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Dulcedo Amoris [80]


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Dulcedo Amoris.translation
Alu. Paz. Idem. August.
BEnignissimus Dominus qui totum hominem
diligit, & non solum animæ, potioris partis
nostræ, verum & corporis rationē habet; in mensâ
contēplationis vtrique cibū, quo reficiatur, appo-
nit. animæ parat lucē intelligentiæ, feruorē Amo-
ris & spirituales delicias: corpori vero ac sensibus
eius ineffabilē suauitatē, quæ & magna & pura,
& efficax & generalis est. Magna, que omnes alias
corporeas voluptates ex rebus sensibilibus exor-
tas, admodū superat. pura, quæ nihil habet, quod
spurcitias & vilitates carnis perituræ & impuri
corporis sapiat. efficax, quæ ipsum corpus aliquā-
do ita roborat & cōfortat, vt dura & difficilia, &
supra omnē imbecillitatē humanā ardua sustineat.
generalis, quæ totum corpus peruadit, & viuifico
quodam ac purissimo calore complet, & sensus
omnes quasi conuenientissimis & proprijs obie-
ctis afficit. Hæc est illa vberū suauitas, hæc est illa
Amoris dulcedo, quæ S. Stephano lapides torren-
tis dulcorauit: quæ craticulā S. Laurentio dulcē fe-
cit: quæ ipsos Apostolorum Principes sic repleuit,
vt pro ipsa Crucis patibulum vnus eligeret, alter
quoque ferienti gladio caput supponere non ti-
meret. pro hac emendâ, Bartholomæus propriam
pellē dedit: pro hâc quoque gustandâ, veneni po-
culum intrepidus Ioannes potauit. Quam magna
multitudo dulcedinis tuæ, Domine, quam abscon-
disti, timentibus te! omnes igitur gustate & vide-
te, quoniam suauis est Dominus.translation

Meliora sunt vbera tua vino. Cant. 2. translation

Que sunt amour vos deux mamelles? Sources de douceurs eternelles.

Douceur de l'Amour.
Silençe icy mon cœur, silençe foible plume,
Il ne faut pas qu' icy, tāt soit peu, tu presume,
Ton vers est begue icy, muet est ton discour,
Laissés dire à l'Amour, laissés parler l'Amante,
Car aussy bien celuy qui ne l'experimante,
Ne peut, ne vaut, ne sçait, ce quicy fait l'Amour.

Este amor cria con sangre
Y porque haga prouecho
La derrama por el pecho.

Hy vyndt/ die aen dees borsten weydt/
Hier rust/ en naemaels salicheyt.

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Sweetness of love.
The Lord, who loves man in his entirety, is most benign, and He does not only take account of the soul, our better part, but also of the body. On the table of contemplation He places food for both for refreshment. For the soul He prepares the light of understanding, the fervour of love, and spiritual delights, but for the body and its senses unspeakable sweetness, that is large and pure, and effective and general; large: it wholly surpasses all other bodily delights derived from things belonging to the world of the senses; pure: it has nothing that may taste of the squalor and vileness of the flesh, destined to perish, and of the impure body; effective: at times it so strengthens and comforts the body itself, so that it can endure hard and difficult situations and adversities far too much for human weakness; general: it pervades the whole body and fills it with a kind of live-giving heat and a heat most pure, and it affects all the senses with as it were the most fitting and proper objects. This is that attraction of charms1 we all know of, this is that sweetness of love that dulcified the hail of stones for St. Stephanus,2 that sweetened the gridiron for St. Laurentius,3 that filled the princes of the apostles4 so much that for the very sake of this love one chose the yoke of the cross, the other did not fear to present his head to the blow of the sword. To purchase this love St. Bartholomeus gave his own skin.5 To taste this love John drank a cup of poison without fear.6 How great, Lord, is the multitude of Your sweetness, which You have hidden, for those who fear You! Therefore taste, all of you, and see, for the Lord is sweet.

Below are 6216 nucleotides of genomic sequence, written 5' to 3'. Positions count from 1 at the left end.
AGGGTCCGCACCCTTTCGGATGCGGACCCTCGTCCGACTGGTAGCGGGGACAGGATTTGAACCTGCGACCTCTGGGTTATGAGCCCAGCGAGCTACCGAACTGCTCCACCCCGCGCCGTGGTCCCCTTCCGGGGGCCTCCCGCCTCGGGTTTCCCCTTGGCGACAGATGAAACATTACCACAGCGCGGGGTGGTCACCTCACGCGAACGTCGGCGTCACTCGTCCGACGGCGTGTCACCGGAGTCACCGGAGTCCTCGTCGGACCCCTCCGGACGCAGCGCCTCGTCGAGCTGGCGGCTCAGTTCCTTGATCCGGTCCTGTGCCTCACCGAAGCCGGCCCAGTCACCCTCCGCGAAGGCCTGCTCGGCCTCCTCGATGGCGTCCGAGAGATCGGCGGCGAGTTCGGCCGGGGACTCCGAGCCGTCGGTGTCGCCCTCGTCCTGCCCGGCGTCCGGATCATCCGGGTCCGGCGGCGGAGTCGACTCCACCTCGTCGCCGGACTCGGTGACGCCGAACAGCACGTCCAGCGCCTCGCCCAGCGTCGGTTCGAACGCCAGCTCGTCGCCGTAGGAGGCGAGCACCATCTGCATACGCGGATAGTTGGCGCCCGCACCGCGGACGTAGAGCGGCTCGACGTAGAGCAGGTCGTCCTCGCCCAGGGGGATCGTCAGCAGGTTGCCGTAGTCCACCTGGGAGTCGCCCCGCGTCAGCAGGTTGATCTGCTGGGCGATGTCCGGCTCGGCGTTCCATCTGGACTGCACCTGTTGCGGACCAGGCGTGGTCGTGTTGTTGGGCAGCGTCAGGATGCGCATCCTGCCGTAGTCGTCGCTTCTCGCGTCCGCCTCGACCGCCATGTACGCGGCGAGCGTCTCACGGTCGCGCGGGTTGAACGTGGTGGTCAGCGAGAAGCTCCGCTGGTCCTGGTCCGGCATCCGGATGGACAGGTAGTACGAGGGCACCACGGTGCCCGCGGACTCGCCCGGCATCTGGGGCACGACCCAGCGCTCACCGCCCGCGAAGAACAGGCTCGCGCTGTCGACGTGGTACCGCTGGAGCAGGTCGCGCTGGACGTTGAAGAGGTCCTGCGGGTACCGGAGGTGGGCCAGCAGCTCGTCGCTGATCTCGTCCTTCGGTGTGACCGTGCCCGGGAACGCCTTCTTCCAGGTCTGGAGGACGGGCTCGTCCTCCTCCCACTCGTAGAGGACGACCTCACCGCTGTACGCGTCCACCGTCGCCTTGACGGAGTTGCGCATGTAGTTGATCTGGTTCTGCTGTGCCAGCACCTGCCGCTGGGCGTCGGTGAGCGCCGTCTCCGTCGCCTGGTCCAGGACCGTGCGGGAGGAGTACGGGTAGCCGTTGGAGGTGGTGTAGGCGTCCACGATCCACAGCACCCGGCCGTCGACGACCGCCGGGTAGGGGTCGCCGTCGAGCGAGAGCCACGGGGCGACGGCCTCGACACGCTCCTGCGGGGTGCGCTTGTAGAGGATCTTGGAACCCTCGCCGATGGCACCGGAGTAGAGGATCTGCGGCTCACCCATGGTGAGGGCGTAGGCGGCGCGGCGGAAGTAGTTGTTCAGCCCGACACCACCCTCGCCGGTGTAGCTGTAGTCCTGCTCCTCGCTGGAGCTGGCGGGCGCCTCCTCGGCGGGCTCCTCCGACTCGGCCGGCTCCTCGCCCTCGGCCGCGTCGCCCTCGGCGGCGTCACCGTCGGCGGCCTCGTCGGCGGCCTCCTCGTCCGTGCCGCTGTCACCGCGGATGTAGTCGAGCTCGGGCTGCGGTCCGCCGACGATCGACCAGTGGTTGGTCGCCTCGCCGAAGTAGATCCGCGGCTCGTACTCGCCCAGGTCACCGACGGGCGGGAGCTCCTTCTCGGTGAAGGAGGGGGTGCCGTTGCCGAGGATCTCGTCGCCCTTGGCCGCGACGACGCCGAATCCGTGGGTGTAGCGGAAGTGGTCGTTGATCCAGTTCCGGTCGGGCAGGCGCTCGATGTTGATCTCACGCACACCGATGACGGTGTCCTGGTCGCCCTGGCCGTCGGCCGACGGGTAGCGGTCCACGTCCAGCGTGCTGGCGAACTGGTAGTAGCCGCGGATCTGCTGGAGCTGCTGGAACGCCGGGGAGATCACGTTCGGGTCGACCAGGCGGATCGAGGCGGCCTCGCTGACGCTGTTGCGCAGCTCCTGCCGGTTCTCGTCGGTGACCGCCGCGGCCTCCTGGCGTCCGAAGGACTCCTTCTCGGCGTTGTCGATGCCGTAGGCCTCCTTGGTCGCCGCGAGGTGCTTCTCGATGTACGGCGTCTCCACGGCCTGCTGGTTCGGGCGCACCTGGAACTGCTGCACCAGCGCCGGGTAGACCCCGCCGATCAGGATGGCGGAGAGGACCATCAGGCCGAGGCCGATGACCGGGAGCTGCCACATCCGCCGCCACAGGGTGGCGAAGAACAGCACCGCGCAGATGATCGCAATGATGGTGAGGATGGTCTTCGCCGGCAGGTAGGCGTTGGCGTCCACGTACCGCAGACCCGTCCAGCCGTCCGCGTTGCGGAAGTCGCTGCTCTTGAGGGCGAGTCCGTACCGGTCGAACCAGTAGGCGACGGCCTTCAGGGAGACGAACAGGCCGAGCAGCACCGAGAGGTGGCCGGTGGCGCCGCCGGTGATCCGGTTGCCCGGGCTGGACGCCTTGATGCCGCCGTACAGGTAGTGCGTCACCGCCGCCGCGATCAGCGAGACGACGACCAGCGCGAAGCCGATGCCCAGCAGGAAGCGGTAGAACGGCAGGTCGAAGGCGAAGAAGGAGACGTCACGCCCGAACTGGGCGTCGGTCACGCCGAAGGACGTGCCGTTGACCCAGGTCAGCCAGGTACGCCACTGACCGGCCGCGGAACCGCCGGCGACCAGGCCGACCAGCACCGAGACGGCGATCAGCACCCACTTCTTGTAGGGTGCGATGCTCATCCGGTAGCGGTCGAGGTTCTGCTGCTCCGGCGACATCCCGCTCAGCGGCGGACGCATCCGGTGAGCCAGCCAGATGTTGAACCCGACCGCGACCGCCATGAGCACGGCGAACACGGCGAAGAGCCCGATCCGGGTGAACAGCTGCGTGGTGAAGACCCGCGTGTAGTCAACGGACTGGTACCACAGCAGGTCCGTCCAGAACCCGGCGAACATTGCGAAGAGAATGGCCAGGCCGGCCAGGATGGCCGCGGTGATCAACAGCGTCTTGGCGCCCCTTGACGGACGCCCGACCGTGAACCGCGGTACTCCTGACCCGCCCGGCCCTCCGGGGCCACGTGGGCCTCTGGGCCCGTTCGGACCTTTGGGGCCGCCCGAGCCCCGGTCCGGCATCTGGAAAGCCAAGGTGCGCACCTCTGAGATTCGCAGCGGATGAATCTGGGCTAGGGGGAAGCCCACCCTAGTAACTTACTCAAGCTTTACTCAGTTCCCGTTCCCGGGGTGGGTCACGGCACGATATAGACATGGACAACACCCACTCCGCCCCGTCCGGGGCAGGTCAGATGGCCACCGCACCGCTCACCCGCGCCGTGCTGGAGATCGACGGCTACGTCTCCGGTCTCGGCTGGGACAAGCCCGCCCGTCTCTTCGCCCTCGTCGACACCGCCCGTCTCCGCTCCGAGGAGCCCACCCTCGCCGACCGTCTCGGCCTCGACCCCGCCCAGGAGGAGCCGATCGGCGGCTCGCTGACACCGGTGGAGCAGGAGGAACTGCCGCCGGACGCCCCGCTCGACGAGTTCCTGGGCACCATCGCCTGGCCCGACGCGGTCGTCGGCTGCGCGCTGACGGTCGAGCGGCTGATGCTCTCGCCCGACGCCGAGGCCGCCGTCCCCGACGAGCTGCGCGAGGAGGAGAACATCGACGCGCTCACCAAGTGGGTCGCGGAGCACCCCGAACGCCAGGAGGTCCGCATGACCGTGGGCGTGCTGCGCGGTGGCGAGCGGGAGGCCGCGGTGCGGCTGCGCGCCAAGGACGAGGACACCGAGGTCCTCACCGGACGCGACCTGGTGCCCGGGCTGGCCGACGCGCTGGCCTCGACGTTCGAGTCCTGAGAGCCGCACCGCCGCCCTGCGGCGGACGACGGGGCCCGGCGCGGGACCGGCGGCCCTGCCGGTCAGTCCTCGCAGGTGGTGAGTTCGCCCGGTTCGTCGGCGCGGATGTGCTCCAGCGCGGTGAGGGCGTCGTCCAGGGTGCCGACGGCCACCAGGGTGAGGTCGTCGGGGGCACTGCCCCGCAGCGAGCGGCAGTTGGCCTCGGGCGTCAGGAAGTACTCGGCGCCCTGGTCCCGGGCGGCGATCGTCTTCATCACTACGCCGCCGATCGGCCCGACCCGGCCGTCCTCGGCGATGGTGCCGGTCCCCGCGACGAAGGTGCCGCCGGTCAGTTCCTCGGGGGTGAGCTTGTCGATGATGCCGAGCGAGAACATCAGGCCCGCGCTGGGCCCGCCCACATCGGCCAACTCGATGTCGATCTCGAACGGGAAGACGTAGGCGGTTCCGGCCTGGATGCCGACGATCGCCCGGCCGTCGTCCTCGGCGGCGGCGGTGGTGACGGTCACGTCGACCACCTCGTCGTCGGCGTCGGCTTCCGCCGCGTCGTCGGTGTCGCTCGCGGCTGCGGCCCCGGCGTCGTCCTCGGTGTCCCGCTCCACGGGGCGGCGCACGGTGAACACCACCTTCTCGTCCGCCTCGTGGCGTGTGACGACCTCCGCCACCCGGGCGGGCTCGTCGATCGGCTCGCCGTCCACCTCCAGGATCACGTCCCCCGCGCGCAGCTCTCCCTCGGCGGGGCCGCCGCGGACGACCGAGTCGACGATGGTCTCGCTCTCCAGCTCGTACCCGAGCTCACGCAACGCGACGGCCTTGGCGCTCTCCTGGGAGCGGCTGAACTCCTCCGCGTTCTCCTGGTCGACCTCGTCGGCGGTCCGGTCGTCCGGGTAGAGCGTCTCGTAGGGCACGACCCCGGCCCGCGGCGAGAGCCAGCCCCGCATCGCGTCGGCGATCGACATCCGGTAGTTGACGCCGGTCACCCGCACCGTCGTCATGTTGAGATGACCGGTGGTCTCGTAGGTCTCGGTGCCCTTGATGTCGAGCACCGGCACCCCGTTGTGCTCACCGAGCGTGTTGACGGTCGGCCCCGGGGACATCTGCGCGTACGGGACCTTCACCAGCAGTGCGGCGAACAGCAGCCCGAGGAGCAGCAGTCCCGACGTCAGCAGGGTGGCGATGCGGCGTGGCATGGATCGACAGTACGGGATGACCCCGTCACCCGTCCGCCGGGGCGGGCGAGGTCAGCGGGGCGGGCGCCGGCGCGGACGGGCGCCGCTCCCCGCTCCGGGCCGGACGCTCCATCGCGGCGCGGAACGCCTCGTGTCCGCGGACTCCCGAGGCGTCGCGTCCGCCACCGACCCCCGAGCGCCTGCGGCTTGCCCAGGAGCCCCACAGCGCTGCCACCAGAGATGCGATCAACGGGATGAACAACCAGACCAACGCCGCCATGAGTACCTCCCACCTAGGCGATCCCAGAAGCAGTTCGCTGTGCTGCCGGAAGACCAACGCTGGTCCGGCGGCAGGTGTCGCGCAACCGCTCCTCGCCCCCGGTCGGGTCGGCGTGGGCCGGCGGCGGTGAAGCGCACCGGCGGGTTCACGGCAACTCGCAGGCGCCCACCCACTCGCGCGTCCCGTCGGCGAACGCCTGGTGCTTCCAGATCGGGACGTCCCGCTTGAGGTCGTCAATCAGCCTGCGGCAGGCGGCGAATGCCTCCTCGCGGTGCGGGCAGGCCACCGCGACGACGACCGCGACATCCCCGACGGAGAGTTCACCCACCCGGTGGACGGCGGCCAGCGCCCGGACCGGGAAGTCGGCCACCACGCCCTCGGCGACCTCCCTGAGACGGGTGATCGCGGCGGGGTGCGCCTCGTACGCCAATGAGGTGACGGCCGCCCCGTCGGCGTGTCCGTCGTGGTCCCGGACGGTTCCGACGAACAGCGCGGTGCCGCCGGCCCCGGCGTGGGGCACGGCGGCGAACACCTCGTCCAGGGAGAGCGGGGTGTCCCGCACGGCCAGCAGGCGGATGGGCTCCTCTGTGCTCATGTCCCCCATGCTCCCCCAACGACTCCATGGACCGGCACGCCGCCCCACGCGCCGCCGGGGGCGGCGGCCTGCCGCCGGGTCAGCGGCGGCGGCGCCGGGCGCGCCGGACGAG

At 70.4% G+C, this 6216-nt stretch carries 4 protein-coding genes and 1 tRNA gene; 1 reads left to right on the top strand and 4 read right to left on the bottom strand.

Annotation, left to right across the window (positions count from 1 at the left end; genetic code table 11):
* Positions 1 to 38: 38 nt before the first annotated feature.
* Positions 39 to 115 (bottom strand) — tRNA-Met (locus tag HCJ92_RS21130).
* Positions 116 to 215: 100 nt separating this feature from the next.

Your charms are better than wine.7

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    Sources and parallels

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    References, across this site, to this page:

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    Christ is feeding the soul who is kneeling with her face against his chest

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    'attraction of charms', 'vberum suauitas', cf. Cant. 1:1; Cant. 1:3, 'laetabimur in te memores uberum tuorum'. Literally 'ubera' means 'riches', 'lavishness'.
    'S. Stephano lapides torrentis dulcorauit': St. Stephanus, "the first martyr", was stoned to death, Act. 7:58.
    'gridiron': St Laurentius was roasted alive.
    'the princes of the apostles': St Peter was crucified, as the legend has it, upside down. This happened at his own request because he thought himself unworthy of dying in the same way as Jesus; St Paul was decapitated, because, as he was a Roman citizen, execution by means of crucifixion was not allowed by Roman law.
    'St Bartholomeus gave his own skin': St Bartholomew was flayed alive, in Armenia. He is one of the patron saints of the Armenian Church.
    'John drank a cup of poison without fear', NOTE EDITORS: the (allegedly) medicinal herb St. John's Wort (Dutch: St. Janskruid) blooms on the day of St. John the Baptist. It is not clear (yet) to what event, legendary or historical, this allusion refers, nor to which John (so 'St.' is absent). The Baptist was, of course, beheaded at Salome's request.
    'Your charms are better than wine': the vernacular translations have (the equivalents of) 'love' for 'ubera'. The quotation is from Cant. 1:2, not Cant. 2.